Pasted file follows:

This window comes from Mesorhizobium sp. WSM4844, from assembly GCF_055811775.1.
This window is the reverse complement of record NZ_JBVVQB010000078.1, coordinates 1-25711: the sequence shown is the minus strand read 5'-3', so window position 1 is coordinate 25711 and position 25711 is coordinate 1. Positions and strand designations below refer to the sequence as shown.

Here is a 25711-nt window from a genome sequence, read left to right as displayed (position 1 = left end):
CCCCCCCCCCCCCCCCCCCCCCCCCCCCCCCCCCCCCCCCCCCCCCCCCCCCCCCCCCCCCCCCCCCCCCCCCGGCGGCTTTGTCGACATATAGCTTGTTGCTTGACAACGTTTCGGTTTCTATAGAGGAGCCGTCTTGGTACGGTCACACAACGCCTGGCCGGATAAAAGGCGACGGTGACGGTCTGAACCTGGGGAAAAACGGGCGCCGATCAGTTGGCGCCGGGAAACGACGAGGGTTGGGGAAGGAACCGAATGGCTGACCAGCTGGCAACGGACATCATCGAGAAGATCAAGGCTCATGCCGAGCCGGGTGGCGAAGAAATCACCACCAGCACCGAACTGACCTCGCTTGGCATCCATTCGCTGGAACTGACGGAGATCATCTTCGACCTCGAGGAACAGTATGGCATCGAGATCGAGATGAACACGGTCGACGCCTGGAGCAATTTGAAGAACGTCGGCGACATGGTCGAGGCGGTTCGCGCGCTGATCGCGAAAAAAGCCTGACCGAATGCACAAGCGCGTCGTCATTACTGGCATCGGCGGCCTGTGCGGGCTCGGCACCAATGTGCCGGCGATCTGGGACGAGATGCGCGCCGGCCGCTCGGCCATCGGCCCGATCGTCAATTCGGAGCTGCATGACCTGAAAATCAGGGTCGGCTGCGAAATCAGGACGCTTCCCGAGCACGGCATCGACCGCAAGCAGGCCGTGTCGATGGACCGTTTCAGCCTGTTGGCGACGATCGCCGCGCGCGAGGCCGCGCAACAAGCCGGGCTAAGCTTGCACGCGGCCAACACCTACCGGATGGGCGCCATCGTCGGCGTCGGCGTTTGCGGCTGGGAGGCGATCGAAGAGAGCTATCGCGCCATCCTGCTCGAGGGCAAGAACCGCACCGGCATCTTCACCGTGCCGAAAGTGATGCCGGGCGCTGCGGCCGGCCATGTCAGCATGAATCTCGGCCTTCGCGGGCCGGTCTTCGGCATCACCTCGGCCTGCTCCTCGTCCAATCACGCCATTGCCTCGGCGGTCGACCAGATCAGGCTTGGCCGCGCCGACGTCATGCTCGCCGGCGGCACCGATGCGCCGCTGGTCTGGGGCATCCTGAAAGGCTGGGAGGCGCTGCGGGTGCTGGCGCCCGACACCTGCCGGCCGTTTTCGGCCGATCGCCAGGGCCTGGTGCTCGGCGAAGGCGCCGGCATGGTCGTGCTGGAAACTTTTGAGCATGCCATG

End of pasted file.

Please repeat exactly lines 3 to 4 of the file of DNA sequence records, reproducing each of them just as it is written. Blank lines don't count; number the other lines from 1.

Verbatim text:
Here is a 25711-nt window from a genome sequence, read left to right as displayed (position 1 = left end):
CCCCCCCCCCCCCCCCCCCCCCCCCCCCCCCCCCCCCCCCCCCCCCCCCCCCCCCCCCCCCCCCCCCCCCCCCGGCGGCTTTGTCGACATATAGCTTGTTGCTTGACAACGTTTCGGTTTCTATAGAGGAGCCGTCTTGGTACGGTCACACAACGCCTGGCCGGATAAAAGGCGACGGTGACGGTCTGAACCTGGGGAAAAACGGGCGCCGATCAGTTGGCGCCGGGAAACGACGAGGGTTGGGGAAGGAACCGAATGGCTGACCAGCTGGCAACGGACATCATCGAGAAGATCAAGGCTCATGCCGAGCCGGGTGGCGAAGAAATCACCACCAGCACCGAACTGACCTCGCTTGGCATCCATTCGCTGGAACTGACGGAGATCATCTTCGACCTCGAGGAACAGTATGGCATCGAGATCGAGATGAACACGGTCGACGCCTGGAGCAATTTGAAGAACGTCGGCGACATGGTCGAGGCGGTTCGCGCGCTGATCGCGAAAAAAGCCTGACCGAATGCACAAGCGCGTCGTCATTACTGGCATCGGCGGCCTGTGCGGGCTCGGCACCAATGTGCCGGCGATCTGGGACGAGATGCGCGCCGGCCGCTCGGCCATCGGCCCGATCGTCAATTCGGAGCTGCATGACCTGAAAATCAGGGTCGGCTGCGAAATCAGGACGCTTCCCGAGCACGGCATCGACCGCAAGCAGGCCGTGTCGATGGACCGTTTCAGCCTGTTGGCGACGATCGCCGCGCGCGAGGCCGCGCAACAAGCCGGGCTAAGCTTGCACGCGGCCAACACCTACCGGATGGGCGCCATCGTCGGCGTCGGCGTTTGCGGCTGGGAGGCGATCGAAGAGAGCTATCGCGCCATCCTGCTCGAGGGCAAGAACCGCACCGGCATCTTCACCGTGCCGAAAGTGATGCCGGGCGCTGCGGCCGGCCATGTCAGCATGAATCTCGGCCTTCGCGGGCCGGTCTTCGGCATCACCTCGGCCTGCTCCTCGTCCAATCACGCCATTGCCTCGGCGGTCGACCAGATCAGGCTTGGCCGCGCCGACGTCATGCTCGCCGGCGGCACCGATGCGCCGCTGGTCTGGGGCATCCTGAAAGGCTGGGAGGCGCTGCGGGTGCTGGCGCCCGACACCTGCCGGCCGTTTTCGGCCGATCGCCAGGGCCTGGTGCTCGGCGAAGGCGCCGGCATGGTCGTGCTGGAAACTTTTGAGCATGCCATG